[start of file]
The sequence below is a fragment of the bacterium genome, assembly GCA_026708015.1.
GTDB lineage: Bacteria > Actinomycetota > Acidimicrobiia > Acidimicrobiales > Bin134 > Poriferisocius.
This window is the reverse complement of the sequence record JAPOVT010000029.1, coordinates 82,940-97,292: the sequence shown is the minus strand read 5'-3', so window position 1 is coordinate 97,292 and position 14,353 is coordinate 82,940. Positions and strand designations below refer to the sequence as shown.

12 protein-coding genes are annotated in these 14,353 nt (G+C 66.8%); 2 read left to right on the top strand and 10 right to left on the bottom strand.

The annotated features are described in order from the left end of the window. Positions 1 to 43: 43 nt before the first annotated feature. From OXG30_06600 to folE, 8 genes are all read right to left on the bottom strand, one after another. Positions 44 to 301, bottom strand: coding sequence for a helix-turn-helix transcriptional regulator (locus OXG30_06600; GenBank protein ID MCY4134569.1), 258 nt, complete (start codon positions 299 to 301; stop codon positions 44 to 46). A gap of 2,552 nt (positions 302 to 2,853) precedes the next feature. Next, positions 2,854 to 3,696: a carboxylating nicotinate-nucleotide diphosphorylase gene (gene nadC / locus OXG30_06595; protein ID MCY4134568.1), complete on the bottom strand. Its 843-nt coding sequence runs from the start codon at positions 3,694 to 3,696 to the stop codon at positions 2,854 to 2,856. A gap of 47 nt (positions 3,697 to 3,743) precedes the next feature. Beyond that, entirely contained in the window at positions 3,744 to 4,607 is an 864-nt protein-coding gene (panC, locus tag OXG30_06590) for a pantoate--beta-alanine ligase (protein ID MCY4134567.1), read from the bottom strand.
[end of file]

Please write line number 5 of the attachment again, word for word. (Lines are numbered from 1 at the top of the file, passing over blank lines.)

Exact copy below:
The annotated features are described in order from the left end of the window. Positions 1 to 43: 43 nt before the first annotated feature. From OXG30_06600 to folE, 8 genes are all read right to left on the bottom strand, one after another. Positions 44 to 301, bottom strand: coding sequence for a helix-turn-helix transcriptional regulator (locus OXG30_06600; GenBank protein ID MCY4134569.1), 258 nt, complete (start codon positions 299 to 301; stop codon positions 44 to 46). A gap of 2,552 nt (positions 302 to 2,853) precedes the next feature. Next, positions 2,854 to 3,696: a carboxylating nicotinate-nucleotide diphosphorylase gene (gene nadC / locus OXG30_06595; protein ID MCY4134568.1), complete on the bottom strand. Its 843-nt coding sequence runs from the start codon at positions 3,694 to 3,696 to the stop codon at positions 2,854 to 2,856. A gap of 47 nt (positions 3,697 to 3,743) precedes the next feature. Beyond that, entirely contained in the window at positions 3,744 to 4,607 is an 864-nt protein-coding gene (panC, locus tag OXG30_06590) for a pantoate--beta-alanine ligase (protein ID MCY4134567.1), read from the bottom strand.